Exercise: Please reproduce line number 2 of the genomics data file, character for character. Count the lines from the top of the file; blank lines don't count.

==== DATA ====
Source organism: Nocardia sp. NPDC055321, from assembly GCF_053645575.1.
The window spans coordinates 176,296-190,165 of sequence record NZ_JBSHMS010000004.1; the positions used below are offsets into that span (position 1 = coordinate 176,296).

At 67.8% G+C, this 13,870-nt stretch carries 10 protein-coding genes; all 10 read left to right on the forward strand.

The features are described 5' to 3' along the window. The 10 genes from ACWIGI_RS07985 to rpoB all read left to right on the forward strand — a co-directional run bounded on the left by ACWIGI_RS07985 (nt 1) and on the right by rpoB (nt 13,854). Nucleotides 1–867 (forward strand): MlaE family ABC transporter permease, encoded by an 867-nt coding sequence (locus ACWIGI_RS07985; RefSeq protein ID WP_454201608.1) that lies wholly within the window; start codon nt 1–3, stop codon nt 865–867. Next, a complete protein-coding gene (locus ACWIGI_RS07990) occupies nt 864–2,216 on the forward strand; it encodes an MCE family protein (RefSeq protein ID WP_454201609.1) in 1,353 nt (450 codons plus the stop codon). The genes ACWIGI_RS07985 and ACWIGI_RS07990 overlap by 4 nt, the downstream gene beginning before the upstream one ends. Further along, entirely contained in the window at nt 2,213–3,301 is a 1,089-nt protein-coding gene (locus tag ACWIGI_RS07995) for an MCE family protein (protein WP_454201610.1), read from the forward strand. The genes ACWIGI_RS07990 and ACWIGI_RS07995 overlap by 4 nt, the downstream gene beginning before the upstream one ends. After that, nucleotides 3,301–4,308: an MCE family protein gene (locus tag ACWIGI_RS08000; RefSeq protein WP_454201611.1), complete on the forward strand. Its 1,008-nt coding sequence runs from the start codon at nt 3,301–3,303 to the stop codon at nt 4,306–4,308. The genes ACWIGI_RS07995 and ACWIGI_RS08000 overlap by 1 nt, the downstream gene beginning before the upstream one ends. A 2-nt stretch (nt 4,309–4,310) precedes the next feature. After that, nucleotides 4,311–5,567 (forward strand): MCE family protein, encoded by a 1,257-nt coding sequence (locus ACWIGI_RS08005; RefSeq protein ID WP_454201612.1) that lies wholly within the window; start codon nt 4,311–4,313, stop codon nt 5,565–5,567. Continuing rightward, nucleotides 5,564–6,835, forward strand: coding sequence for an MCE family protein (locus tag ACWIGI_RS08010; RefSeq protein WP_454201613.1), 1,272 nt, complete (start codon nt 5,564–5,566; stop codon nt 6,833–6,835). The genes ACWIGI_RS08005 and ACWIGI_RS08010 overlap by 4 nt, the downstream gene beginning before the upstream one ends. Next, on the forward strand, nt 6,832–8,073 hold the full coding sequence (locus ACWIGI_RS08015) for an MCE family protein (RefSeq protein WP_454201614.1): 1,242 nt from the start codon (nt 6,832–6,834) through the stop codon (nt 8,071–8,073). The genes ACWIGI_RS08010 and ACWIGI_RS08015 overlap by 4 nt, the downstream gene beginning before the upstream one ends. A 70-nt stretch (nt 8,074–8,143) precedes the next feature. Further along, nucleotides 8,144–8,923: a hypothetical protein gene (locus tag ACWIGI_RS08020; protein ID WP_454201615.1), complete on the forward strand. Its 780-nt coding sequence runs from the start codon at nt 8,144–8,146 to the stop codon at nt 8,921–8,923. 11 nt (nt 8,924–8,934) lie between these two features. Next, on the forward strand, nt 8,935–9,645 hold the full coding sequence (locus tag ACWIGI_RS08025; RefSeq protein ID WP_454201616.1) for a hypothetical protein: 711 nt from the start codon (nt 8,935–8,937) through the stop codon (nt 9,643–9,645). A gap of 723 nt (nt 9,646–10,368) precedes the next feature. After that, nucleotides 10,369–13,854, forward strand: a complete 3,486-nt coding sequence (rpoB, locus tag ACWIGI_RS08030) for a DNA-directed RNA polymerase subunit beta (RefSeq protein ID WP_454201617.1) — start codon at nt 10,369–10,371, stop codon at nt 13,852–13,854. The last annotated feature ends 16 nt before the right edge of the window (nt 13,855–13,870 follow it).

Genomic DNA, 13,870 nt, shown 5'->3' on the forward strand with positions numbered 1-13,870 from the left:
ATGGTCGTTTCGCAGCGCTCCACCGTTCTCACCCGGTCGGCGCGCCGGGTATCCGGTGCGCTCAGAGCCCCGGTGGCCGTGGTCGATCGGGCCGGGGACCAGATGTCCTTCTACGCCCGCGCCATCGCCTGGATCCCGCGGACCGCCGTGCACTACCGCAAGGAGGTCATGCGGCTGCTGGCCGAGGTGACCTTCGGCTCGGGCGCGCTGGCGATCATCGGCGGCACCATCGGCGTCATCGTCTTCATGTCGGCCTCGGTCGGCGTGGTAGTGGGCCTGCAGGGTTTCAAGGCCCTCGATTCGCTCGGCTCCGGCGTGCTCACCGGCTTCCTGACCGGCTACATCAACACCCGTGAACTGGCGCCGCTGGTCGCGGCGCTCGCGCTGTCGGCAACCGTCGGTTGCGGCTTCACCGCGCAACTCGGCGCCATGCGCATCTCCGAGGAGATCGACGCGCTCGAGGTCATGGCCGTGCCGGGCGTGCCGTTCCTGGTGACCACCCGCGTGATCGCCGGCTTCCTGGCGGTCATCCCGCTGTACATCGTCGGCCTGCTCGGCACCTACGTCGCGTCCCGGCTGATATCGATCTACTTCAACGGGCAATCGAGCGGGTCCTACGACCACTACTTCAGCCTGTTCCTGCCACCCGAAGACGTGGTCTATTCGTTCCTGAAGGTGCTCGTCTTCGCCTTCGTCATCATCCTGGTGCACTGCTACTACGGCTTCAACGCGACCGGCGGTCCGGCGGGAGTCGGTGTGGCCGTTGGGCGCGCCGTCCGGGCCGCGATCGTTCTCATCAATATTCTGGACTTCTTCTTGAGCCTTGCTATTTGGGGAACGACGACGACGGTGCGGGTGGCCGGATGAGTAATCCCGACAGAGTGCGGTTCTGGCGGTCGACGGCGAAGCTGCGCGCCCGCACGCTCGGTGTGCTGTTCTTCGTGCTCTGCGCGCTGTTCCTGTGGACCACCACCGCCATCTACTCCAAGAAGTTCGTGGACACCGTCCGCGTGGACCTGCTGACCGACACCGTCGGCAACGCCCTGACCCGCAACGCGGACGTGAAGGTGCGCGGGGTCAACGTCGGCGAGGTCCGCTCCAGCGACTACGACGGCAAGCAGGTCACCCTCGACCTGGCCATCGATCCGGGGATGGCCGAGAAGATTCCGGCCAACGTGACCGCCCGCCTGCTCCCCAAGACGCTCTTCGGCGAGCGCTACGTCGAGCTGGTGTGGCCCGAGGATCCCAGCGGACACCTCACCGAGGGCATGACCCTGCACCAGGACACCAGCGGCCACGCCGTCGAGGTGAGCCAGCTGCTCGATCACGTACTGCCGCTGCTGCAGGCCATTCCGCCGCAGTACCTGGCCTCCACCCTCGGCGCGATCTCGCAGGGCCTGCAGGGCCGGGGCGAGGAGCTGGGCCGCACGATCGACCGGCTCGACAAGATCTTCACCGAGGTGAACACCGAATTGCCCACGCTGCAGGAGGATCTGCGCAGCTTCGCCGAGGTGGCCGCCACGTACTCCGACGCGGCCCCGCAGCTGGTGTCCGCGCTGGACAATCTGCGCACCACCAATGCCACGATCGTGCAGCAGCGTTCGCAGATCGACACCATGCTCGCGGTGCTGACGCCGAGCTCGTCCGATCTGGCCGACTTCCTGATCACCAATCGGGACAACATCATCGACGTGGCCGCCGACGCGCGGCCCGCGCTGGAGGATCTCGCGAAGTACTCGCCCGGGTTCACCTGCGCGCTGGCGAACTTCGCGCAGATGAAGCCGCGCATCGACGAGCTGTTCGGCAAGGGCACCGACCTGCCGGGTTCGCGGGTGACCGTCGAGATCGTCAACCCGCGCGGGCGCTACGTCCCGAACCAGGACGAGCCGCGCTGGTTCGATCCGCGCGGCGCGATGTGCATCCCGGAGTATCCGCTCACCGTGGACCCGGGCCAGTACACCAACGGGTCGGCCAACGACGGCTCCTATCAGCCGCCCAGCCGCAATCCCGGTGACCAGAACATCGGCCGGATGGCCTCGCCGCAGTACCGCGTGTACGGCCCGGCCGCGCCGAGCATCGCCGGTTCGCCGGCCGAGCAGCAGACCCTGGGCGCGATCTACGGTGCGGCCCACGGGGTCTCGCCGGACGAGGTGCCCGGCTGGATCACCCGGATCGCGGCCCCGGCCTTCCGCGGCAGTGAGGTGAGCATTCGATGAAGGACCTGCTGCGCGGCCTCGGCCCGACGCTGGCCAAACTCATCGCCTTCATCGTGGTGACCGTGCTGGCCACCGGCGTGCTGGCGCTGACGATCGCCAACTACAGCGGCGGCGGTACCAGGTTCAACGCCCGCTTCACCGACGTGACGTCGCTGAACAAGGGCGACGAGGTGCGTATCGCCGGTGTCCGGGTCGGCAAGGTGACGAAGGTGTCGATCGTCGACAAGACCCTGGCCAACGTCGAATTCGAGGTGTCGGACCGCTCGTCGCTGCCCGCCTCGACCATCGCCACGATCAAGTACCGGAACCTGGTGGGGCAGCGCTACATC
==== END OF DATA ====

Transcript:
The window spans coordinates 176,296-190,165 of sequence record NZ_JBSHMS010000004.1; the positions used below are offsets into that span (position 1 = coordinate 176,296).